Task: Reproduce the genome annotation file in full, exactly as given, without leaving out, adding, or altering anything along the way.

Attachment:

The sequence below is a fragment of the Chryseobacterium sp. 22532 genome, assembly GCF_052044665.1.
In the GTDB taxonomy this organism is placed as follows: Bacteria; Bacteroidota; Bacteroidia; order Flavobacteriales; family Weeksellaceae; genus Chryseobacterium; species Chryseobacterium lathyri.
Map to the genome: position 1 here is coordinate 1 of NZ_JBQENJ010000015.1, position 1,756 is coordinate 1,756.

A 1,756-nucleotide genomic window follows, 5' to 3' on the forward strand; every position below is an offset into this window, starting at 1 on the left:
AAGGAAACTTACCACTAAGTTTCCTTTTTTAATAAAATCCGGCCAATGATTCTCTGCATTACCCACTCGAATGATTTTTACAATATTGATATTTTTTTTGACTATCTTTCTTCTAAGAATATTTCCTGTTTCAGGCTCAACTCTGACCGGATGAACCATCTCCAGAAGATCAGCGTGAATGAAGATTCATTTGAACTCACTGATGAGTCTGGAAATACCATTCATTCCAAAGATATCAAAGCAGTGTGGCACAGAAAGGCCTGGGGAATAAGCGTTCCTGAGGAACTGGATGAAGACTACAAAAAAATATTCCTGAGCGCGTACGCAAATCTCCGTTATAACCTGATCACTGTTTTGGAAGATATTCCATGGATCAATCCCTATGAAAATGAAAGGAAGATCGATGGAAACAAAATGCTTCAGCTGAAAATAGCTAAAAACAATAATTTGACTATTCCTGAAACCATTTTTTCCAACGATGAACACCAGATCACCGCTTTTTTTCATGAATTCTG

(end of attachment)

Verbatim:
The sequence below is a fragment of the Chryseobacterium sp. 22532 genome, assembly GCF_052044665.1.
In the GTDB taxonomy this organism is placed as follows: Bacteria; Bacteroidota; Bacteroidia; order Flavobacteriales; family Weeksellaceae; genus Chryseobacterium; species Chryseobacterium lathyri.
Map to the genome: position 1 here is coordinate 1 of NZ_JBQENJ010000015.1, position 1,756 is coordinate 1,756.

A 1,756-nucleotide genomic window follows, 5' to 3' on the forward strand; every position below is an offset into this window, starting at 1 on the left:
AAGGAAACTTACCACTAAGTTTCCTTTTTTAATAAAATCCGGCCAATGATTCTCTGCATTACCCACTCGAATGATTTTTACAATATTGATATTTTTTTTGACTATCTTTCTTCTAAGAATATTTCCTGTTTCAGGCTCAACTCTGACCGGATGAACCATCTCCAGAAGATCAGCGTGAATGAAGATTCATTTGAACTCACTGATGAGTCTGGAAATACCATTCATTCCAAAGATATCAAAGCAGTGTGGCACAGAAAGGCCTGGGGAATAAGCGTTCCTGAGGAACTGGATGAAGACTACAAAAAAATATTCCTGAGCGCGTACGCAAATCTCCGTTATAACCTGATCACTGTTTTGGAAGATATTCCATGGATCAATCCCTATGAAAATGAAAGGAAGATCGATGGAAACAAAATGCTTCAGCTGAAAATAGCTAAAAACAATAATTTGACTATTCCTGAAACCATTTTTTCCAACGATGAACACCAGATCACCGCTTTTTTTCATGAATTCTG